Richard’s fine introduction on this topic began with two quotes, both holding a high degree of truth to advertising in general, yet both I’d suggest are not always relevant to that branch of advertising that deals with cars.
(First published by Sean Patrick in September 2014)
FCA could learn something from the 1972 Alfetta, but it’s probably a bit late for that now.
While FCA’s Italian engineers have undoubtedly being imbibing industrial quantities of Alfa lore as they develop their forthcoming saloon, they’re unlikely to have this print ad posted up on their mood board. Perhaps they should, because journalistic hyperbole aside, it illustrates as eloquently as anything I can say not only how far Alfa Romeo has fallen since the early 1970’s, but how steep a climb FCA’s engineers now face. Continue reading “Rearview: Alfa Romeo Alfetta Berlina”
For those of us who grew up in the 1970’s, it doesn’t necessarily always feel that long ago. Revisiting this print ad, I realise it was. Advertisements like this were not all that unusual then, especially when it came to advertising more ‘masculine’ cars. Like so many things we can now look back in astonishment over, this form of casual and gleeful sexism not only portrays women as emasculating killjoys, but also as quite incapable of appreciating a nice car – let alone being capable of driving one. Continue reading “Rearview: Try Justifying This…”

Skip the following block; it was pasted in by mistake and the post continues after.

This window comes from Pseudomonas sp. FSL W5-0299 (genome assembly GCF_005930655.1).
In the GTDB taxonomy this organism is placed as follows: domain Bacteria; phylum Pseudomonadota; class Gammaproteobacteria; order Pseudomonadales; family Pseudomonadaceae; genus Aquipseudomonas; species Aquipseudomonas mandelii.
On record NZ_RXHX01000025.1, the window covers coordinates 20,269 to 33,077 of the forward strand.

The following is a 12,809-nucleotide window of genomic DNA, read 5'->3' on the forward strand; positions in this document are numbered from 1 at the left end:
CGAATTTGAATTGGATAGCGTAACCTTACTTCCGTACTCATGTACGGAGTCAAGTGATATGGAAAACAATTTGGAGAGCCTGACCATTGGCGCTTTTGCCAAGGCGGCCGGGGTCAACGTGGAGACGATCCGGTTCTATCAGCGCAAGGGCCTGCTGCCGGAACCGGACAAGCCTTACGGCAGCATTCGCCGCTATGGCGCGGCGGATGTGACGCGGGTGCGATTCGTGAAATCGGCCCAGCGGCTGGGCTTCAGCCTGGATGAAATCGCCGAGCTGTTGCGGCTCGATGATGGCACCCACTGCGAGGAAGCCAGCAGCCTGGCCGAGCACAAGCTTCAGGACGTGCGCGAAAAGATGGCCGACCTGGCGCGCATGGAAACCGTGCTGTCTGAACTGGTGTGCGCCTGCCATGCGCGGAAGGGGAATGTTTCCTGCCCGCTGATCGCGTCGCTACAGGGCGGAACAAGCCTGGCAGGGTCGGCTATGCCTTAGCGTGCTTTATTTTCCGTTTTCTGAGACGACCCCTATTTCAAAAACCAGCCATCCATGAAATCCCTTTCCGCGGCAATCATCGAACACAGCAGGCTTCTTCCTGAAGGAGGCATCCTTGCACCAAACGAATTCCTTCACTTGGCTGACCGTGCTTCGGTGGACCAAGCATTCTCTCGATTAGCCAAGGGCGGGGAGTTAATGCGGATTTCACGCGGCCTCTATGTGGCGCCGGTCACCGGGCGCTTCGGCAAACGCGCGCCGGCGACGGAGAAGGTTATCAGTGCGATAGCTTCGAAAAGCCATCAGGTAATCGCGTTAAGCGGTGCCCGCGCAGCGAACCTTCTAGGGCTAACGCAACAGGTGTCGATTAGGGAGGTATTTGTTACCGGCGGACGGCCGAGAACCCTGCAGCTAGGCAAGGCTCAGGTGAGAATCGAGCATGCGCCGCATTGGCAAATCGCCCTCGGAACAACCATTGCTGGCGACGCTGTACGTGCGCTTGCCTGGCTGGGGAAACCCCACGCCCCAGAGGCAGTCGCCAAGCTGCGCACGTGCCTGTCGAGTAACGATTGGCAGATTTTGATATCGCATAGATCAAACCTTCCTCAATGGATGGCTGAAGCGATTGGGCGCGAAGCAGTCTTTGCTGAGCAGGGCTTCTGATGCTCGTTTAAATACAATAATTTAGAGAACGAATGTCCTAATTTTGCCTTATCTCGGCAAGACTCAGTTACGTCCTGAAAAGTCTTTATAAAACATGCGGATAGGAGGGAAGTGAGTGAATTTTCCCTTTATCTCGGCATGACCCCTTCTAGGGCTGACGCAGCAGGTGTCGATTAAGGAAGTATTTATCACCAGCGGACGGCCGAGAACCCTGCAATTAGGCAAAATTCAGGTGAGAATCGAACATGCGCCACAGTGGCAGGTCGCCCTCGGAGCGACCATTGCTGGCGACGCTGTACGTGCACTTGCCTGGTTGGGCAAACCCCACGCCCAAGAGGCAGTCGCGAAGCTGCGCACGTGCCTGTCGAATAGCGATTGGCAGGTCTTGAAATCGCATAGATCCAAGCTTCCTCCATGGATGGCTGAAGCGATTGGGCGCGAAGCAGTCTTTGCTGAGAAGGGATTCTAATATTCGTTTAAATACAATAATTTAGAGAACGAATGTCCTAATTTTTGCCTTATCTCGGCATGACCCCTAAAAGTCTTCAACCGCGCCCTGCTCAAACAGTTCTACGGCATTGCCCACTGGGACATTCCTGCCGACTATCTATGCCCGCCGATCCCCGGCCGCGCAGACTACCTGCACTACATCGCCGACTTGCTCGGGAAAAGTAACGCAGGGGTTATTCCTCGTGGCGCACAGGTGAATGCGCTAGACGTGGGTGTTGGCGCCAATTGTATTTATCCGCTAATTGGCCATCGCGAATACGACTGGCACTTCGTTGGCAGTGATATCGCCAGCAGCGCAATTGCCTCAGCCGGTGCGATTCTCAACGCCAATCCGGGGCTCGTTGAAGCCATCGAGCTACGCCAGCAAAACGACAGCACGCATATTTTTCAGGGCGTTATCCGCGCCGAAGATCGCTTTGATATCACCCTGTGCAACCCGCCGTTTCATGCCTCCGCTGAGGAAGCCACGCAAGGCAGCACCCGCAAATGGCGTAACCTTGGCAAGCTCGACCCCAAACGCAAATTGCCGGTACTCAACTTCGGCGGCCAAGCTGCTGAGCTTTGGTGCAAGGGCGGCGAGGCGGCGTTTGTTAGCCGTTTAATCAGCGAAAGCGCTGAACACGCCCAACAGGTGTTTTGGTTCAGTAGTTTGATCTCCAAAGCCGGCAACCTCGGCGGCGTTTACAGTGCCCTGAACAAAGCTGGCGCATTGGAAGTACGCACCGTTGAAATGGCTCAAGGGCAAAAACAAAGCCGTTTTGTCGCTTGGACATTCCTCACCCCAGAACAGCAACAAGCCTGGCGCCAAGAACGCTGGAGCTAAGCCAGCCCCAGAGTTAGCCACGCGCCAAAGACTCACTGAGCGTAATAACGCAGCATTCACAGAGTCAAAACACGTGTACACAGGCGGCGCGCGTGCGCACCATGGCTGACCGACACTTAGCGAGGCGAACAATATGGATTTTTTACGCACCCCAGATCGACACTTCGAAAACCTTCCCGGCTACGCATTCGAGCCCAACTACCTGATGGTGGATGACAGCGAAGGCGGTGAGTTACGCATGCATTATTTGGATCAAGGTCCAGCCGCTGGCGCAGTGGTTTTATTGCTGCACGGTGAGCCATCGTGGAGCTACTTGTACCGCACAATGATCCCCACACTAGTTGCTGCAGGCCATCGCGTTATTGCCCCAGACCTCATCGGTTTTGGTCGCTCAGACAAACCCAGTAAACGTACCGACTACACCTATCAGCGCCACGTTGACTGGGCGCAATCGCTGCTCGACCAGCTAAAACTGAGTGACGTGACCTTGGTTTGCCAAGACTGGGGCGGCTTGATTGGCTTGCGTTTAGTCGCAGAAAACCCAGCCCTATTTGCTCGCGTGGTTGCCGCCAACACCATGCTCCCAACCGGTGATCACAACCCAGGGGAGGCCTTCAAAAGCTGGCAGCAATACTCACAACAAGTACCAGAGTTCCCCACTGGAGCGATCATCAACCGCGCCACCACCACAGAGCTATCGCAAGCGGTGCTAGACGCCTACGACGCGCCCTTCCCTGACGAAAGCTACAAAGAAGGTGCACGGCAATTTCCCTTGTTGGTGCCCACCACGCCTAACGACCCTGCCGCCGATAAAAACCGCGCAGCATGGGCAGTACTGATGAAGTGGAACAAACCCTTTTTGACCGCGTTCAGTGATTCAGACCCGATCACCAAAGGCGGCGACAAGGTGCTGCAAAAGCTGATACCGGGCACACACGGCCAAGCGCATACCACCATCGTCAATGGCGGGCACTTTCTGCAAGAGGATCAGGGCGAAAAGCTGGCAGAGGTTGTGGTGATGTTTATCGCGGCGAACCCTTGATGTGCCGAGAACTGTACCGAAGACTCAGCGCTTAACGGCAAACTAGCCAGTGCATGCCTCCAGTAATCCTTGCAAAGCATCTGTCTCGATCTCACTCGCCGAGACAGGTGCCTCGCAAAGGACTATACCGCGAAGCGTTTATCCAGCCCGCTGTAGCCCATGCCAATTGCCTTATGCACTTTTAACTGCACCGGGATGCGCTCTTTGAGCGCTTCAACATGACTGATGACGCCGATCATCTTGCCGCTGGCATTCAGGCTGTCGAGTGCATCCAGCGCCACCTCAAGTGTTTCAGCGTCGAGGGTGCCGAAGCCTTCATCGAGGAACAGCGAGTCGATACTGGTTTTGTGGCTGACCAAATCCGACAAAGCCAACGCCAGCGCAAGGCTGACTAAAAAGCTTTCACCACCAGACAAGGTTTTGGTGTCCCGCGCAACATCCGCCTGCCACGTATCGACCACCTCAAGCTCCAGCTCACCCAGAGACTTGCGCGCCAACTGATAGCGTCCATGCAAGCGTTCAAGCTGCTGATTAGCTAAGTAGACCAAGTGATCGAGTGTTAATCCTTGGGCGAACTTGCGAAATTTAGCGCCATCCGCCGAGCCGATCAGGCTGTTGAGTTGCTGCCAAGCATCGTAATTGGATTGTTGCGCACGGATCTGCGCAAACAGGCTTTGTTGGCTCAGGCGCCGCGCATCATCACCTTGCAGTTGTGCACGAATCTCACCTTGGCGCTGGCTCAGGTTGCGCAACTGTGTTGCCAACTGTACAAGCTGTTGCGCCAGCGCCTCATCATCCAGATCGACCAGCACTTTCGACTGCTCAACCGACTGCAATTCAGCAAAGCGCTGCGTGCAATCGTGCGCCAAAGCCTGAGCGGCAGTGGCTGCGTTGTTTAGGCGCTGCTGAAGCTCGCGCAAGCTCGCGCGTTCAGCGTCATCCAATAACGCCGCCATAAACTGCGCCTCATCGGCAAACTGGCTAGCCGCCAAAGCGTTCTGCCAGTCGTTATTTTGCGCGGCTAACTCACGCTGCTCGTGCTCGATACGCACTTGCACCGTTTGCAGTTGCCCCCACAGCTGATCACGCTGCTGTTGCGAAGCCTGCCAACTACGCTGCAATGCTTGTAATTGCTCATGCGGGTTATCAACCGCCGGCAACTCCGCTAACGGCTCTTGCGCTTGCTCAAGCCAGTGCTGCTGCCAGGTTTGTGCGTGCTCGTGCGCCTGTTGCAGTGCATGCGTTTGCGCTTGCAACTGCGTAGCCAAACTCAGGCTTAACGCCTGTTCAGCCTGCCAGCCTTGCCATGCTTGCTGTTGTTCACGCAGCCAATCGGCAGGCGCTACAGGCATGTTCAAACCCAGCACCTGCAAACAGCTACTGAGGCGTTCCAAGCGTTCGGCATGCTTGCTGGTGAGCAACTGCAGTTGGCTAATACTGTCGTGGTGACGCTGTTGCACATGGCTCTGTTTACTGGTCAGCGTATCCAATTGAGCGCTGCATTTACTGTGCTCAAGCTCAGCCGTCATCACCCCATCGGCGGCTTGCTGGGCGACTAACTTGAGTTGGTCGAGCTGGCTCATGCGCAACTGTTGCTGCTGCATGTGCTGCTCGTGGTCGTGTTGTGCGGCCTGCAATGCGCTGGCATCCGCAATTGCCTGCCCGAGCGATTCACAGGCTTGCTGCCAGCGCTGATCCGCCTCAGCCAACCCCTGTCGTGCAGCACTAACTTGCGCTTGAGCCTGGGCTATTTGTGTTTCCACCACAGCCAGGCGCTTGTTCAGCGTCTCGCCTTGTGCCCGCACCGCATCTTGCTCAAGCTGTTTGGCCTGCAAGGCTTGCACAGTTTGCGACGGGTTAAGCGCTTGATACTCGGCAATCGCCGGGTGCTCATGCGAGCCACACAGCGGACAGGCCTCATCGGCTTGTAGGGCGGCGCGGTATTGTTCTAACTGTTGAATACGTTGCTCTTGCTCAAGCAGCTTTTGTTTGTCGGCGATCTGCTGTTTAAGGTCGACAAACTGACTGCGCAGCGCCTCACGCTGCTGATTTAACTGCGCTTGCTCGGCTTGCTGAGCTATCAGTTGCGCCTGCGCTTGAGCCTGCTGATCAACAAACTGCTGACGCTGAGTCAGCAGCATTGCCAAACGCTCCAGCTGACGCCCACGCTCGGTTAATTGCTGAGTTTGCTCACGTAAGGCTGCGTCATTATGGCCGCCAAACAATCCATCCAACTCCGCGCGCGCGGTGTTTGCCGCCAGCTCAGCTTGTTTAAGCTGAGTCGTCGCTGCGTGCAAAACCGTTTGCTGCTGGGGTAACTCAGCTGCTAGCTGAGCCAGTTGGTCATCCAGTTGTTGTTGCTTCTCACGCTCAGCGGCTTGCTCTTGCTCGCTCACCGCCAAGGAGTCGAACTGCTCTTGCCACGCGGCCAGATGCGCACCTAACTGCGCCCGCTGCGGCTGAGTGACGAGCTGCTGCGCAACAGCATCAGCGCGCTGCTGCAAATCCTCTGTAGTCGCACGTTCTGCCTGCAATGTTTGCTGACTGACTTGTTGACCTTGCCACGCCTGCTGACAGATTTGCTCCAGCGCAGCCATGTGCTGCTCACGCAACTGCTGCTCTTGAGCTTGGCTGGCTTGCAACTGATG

Opel blew the budget on Ms. Schiffer, because there’s certainly nothing left for anything else. You know, like production values, creativity, wit …
I feel for Claudia, I really do. Times must be tough in the Schiffer household, because she really must have needed the money for this. Each time this advertising spot airs, I fight the urge to hurl the nearest available blunt object TV-wards. Surely no advertising agency with a shred of dignity would willingly put their name to drivel of this magnitude, yet someone did. Did they Continue reading “German Lessons With Claudia Schiffer”
As an ad-slogan, it never really sounded right to me, carrying within it a sense of deadlines unmet and frantic solutions cobbled together. It also suggested not so much an ad-agency creative team out of ideas, more a client without a clue.
It was the year 2000 and according to the predictions from 1970 we’d have been traveling on hover-speeders and wearing metallic-nylon bodysuits. Somehow that didn’t pan out. For Rover, it was still 1959 though.
For your education and general knowledge, today’s item on advertising is an example of exploiting the customer’s worst instincts and distracting them from the selling point. This was done not only by the form of the ad as conceived, but simply by ensuring the message was concealed by the centre fold of the magazine. ‘Rime eef’, it reads. Continue reading “Theme: Advertising – Rover’s RIME EEF.”